Before the 1990’s, it was rare to watch someone cook on television. You would see the occasional cooking segment on a morning news program. You might catch a Julia Child or Jacques Pepin cooking show on PBS. But the options were limited, until 1993. That was the year the Food Network launched, turning cooking into a new form of entertainment and turning cooks into celebrity chefs.
The First Celebrity Chef
Frenchman Marie-Antoine Careme is widely considered the world’s first celebrity chef. Careme came from poverty and worked his way through Parisian bakeries, creating edible architectural marvels that caught the eye of 18th century nobility. He made meals for Napoleon, English princes and Russian Tsars. Between grand meals for royals, he created cookbooks and the basis for what would become gastronomy and haute cuisine. He also made sure those cookbooks contained his portrait so everyone would know what he looked like.
Two hundred years later, the first American chef to have a cooking television show was none other than James Beard. The chef best known for the culinary award named in his honor hosted I Love to Eat, the first American cooking show in the 1940s.
The Food Network Effect
There was a smattering of short-lived cooking programs in the 1950’s, 60’s, 70’s and 80’s, but when the Food Network launched in 1993, it turned chefs into overnight stars. By 1996, chefs Emeril Lagasse, Mario Batali and Bobby Flay were network regulars and household names. In 2001, Rachael Ray joined the network with 30 Minute Meals. She later signed a contract with ABC for her own national morning show in 2006.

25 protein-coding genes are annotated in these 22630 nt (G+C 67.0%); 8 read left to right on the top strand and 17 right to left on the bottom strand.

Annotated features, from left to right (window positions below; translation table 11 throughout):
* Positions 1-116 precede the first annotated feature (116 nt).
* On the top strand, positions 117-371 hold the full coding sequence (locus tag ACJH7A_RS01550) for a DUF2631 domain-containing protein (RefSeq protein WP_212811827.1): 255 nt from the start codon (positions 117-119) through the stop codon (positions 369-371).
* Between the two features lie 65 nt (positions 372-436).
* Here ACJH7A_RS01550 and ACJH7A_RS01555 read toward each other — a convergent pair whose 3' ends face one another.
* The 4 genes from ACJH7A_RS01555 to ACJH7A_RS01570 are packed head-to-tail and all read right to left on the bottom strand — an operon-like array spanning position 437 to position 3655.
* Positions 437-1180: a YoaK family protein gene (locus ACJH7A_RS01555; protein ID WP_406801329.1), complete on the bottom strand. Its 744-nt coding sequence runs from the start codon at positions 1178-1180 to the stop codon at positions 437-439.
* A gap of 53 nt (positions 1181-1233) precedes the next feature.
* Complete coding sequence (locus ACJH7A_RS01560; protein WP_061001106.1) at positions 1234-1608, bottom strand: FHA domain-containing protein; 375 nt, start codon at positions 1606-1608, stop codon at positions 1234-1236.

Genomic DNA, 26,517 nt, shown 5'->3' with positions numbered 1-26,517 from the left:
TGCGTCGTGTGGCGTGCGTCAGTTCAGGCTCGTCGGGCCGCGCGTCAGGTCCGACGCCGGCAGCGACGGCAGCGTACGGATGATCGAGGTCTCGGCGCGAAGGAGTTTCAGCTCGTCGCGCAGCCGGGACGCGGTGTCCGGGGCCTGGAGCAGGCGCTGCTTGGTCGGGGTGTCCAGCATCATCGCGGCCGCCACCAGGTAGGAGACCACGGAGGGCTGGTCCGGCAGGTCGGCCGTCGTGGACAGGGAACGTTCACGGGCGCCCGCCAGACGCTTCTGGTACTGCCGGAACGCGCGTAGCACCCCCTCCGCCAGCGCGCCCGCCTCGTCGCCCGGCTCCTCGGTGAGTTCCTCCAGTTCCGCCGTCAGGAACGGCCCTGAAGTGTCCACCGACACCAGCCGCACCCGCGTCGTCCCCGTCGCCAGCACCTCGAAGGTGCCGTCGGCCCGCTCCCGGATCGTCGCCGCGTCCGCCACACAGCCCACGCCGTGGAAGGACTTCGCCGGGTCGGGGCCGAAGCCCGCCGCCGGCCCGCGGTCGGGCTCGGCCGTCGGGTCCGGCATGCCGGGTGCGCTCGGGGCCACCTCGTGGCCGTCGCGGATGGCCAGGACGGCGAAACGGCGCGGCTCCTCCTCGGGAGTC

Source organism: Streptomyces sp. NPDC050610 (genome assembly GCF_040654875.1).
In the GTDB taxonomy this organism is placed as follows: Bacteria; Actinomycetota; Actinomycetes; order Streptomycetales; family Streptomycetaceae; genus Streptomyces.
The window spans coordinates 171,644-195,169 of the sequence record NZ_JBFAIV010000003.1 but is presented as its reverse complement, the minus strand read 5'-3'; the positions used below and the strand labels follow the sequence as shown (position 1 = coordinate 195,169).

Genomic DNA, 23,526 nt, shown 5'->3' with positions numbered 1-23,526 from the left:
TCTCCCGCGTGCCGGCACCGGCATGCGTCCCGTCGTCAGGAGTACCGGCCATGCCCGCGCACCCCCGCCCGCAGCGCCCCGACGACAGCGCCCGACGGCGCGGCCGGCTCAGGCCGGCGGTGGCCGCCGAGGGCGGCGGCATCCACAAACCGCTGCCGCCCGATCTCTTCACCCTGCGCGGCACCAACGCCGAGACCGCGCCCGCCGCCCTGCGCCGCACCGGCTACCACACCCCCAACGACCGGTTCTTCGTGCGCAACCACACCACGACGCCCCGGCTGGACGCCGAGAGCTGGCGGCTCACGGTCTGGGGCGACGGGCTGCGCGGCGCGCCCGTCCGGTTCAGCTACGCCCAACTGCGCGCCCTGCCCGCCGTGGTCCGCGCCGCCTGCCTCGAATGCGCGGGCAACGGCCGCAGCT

Food Network chefs became celebrities, and with that fame came endorsement deals. Guy Fieri (T.G.I. Fridays), Alton Brown (Welch’s) and Tyler Florence (Applebee’s) are among the Food Network personalities who have cashed in on their newfound notoriety with corporate sponsorships.
Celebrity Chefs Draw a Crowd
The 8th annual Greenwich Wine + Food Festival (GWFF) was held September 21-22, 2018. Country music star Tim McGraw drew a huge crowd to close out the weekend. But an American food festival doesn’t seem complete without the appearance of celebrity chefs. GWFF 2018 featured noted ones such as Daniel Boulud, Alex Guarnaschelli, Scott Conant and Adam Richman.
Adam Richman emcee’d the annual Burger Battle on the Bud & Burgers stage. Budweiser was an event sponsor. What better publicity for the “King of Beers” than Daniel Boulud, one of the greatest chefs in the world, washing down a burger with an ice cold Bud?